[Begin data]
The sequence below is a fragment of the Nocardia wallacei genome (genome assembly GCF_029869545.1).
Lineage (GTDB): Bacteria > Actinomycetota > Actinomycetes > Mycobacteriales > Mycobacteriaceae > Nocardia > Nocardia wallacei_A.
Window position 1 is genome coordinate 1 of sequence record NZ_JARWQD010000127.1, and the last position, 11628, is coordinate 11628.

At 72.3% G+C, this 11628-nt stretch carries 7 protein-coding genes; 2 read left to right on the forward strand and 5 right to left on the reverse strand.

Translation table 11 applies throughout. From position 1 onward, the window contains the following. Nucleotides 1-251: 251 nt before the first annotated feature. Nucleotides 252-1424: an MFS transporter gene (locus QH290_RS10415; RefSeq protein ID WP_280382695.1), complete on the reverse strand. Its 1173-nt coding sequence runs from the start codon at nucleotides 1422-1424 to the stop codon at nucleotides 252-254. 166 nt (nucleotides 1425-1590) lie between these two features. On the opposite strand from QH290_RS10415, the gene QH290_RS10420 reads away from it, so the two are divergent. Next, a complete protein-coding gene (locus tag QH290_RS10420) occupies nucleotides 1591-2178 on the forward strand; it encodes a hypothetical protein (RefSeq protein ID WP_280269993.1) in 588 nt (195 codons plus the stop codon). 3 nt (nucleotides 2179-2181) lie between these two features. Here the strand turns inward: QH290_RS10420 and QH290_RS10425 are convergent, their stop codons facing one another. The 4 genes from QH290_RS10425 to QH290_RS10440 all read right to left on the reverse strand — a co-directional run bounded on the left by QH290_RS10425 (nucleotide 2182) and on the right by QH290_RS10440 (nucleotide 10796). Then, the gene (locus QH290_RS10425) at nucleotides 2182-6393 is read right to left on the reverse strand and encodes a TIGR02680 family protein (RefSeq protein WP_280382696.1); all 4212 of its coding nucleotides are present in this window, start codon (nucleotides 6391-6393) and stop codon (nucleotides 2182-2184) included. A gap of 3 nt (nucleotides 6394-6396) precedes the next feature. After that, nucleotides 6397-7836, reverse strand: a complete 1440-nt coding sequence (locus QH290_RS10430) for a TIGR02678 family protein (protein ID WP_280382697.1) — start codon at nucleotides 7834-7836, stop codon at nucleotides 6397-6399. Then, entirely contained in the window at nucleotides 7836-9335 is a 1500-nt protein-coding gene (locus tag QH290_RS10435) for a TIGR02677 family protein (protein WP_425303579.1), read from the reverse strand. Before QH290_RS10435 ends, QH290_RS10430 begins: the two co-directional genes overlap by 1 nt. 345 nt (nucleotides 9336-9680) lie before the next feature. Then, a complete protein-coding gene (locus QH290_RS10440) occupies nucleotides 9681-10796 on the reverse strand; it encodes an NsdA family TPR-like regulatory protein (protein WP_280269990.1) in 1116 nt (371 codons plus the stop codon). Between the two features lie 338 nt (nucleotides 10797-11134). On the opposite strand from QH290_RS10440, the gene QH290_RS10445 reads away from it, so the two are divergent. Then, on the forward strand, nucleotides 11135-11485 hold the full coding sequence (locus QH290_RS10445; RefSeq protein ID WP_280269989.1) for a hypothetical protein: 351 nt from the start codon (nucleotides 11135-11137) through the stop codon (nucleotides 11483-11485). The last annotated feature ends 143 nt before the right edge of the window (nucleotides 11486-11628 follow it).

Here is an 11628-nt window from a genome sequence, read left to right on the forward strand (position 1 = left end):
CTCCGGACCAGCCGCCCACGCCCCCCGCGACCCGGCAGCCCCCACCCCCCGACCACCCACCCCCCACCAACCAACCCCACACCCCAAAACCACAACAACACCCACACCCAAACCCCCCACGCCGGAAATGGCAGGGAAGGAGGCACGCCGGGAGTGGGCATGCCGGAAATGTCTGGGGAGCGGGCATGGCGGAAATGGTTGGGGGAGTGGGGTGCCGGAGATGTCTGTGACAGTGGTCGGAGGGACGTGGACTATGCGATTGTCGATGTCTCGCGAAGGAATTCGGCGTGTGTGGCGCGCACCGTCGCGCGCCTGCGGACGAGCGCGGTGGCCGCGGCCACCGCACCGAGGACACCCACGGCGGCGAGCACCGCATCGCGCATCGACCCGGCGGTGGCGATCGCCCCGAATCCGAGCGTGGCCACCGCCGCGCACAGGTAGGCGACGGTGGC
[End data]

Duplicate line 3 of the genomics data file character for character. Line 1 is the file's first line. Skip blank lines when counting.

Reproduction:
Window position 1 is genome coordinate 1 of sequence record NZ_JARWQD010000127.1, and the last position, 11628, is coordinate 11628.